I often tell my boyfriend—and I’m pretty sure he believes—that I am a snob. I tell him that I am better than other people because I am smarter and make better decisions. I tell him that I have little respect for people who complain about their life when they control the circumstances that put—and keep—them there. I am better than they because I got myself out of bad situations. Instead of complaining and malingering, I tugged on my bootstraps and made the hard decisions, embraced humility, and made myself something more. I alone was responsible for bettering my situation and, thus, I am better than they.
It’s a nice illusion. That illusion is often the only thing I have to focus on, especially when I am feeling my lowest. The thought that I climbed out of a financial and emotional hole when other people can’t is about the only thing I feel I have going for me. Because the one life lesson I have learned and learned well is that I am easily dismissed.
It’s tough being dismissed. Dismissed because someone thinks you are hyperbolic, uneducated, or invalid. It is hard to believe the dismissal isn’t personal. It’s difficult to consider the person dismissing you and wonder if they are just insecure in their own beliefs or are scared of the ramifications if your feelings really are valid. The sting of dismissal usually overshadows all that is rational. Instead, your self-worth diminishes; your value decreases. After all, why would anyone listen to you if all you do is over exaggerate? What worth do you have if you are always wrong? Why should you keep offering if you are only ever ignored? What can you bring to the conversation if you are invalid?
Granted, some dismissals are easier to take than others. I realized a few weeks ago that my boyfriend’s mother had summarily dismissed me. Nothing I said would have had any effect because I had already been dismissed as someone trying to steal away her son. I can handle that dismissal only because her son (the most important factor in that equation) reassured me that he did not agree with her.
Other dismissals, though, are much harder to handle. When your own mother calls you selfish for not wanting to go shopping because you have the flu. When you have a physical, palpable fear of someone and it’s dismissed as ridiculous. When you are specifically asked your opinion and your reply is dismissed as judgmental. Or when you see someone you care about struggling and you offer advice to make it easier and are dismissed as interfering or demeaned as an insufferable know-it-all. Constant dismissal chips away at any reserve of strength.
My boyfriend always commends me on my ability to seek help from store clerks, or to be able to call customer service to ask questions, or even to go out and do research on topics I find interesting. He thinks it’s confidence. In reality, it’s self-depreciation. When you have been considered incompetent, wrong, and dismissed often enough, it doesn’t matter if you ask others for help or seek guidance elsewhere. It’s assumed that you need to. You don’t have the confidence to believe you know the right answer or that your ideas might be valid. Seeking others’ help or advice is a given. Otherwise, you are just an insufferable know-it-all. As a result, I am never confident in anything anymore. I am always qualifying answers, double-checking facts or figures, and admitting that I could always be wrong. Those qualifications then enforce the idea that I really don’t know anything, that I am, in fact, dismissible.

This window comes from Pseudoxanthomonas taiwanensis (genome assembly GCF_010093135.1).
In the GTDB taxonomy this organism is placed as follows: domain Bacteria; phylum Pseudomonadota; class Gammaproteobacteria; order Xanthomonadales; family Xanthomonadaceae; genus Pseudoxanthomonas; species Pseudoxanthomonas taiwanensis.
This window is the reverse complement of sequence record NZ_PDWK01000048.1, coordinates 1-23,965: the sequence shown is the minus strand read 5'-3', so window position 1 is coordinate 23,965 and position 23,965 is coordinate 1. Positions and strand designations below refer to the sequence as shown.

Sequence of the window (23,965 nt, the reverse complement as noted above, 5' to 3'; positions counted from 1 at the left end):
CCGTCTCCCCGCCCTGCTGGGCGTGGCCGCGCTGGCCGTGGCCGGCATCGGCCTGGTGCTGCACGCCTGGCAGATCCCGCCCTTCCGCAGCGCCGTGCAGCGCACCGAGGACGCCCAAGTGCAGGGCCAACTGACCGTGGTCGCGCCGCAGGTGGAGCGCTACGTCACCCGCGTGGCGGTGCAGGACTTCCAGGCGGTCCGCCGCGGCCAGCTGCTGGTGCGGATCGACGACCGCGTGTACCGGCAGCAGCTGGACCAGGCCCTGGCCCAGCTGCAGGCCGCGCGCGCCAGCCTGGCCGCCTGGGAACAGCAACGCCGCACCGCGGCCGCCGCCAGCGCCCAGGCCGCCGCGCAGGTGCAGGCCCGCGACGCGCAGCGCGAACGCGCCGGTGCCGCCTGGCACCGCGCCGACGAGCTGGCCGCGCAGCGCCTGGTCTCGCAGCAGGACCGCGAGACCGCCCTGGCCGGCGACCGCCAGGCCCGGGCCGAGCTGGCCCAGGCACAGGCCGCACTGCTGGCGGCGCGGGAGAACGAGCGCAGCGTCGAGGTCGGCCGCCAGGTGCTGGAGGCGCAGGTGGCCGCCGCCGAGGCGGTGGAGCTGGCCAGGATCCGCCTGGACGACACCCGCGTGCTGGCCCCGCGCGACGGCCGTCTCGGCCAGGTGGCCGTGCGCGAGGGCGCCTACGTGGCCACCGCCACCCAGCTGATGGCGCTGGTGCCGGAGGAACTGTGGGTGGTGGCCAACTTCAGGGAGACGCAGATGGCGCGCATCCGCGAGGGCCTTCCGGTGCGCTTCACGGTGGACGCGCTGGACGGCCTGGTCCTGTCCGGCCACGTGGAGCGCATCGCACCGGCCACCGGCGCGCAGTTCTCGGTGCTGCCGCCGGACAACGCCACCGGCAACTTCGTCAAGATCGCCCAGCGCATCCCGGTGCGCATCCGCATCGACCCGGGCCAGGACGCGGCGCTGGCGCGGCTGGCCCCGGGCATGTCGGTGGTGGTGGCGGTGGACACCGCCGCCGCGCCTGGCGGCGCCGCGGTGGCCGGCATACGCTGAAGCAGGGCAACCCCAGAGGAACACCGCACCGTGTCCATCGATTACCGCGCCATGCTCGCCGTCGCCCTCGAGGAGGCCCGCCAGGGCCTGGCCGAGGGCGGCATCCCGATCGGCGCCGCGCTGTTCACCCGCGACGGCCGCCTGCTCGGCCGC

It’s exhausting living this way. Always justifying and rationalizing. Trying to find reference outside of myself in order to prove myself. I don’t even know why. I try to tell myself that others’ opinions don’t matter, that my self-worth is not defined by them. That no one can make me feel inferior without my permission. But when all you see is dismissal, when all you get for trying to be strong is rejection, it wears on you. You begin to believe it. You begin to think that if so many others believe the same thing, then you must be the problem. You must try harder to be strong, to be right, to be valid. You must find something outside of yourself to prove that you are not dismissible.
So, I have this space; this corner of the web where no one is obligated to visit. Where no one is obligated to read or respond without their choosing. Here, I can try to find myself. I can attempt to figure out what I believe and why. I can choose to support my views or not. I can write as much or as little as I want. Here, I do not have to see the dismissal. People can click away and I’ll never know. People can dismiss my views and ridicule them on their own blogs, to their friends, family—even to my friends and family—and I never have to know.
Outwardly, if pretending to be a snob causes people to dismiss me, I can handle that because I know, deep down, it’s a front. They are only dismissing an illusion. And for now, I’d rather be dismissed as a snob than as someone who is invalid. I’d rather pretend to think too much of myself than have to admit that I feel as though I am nothing at all.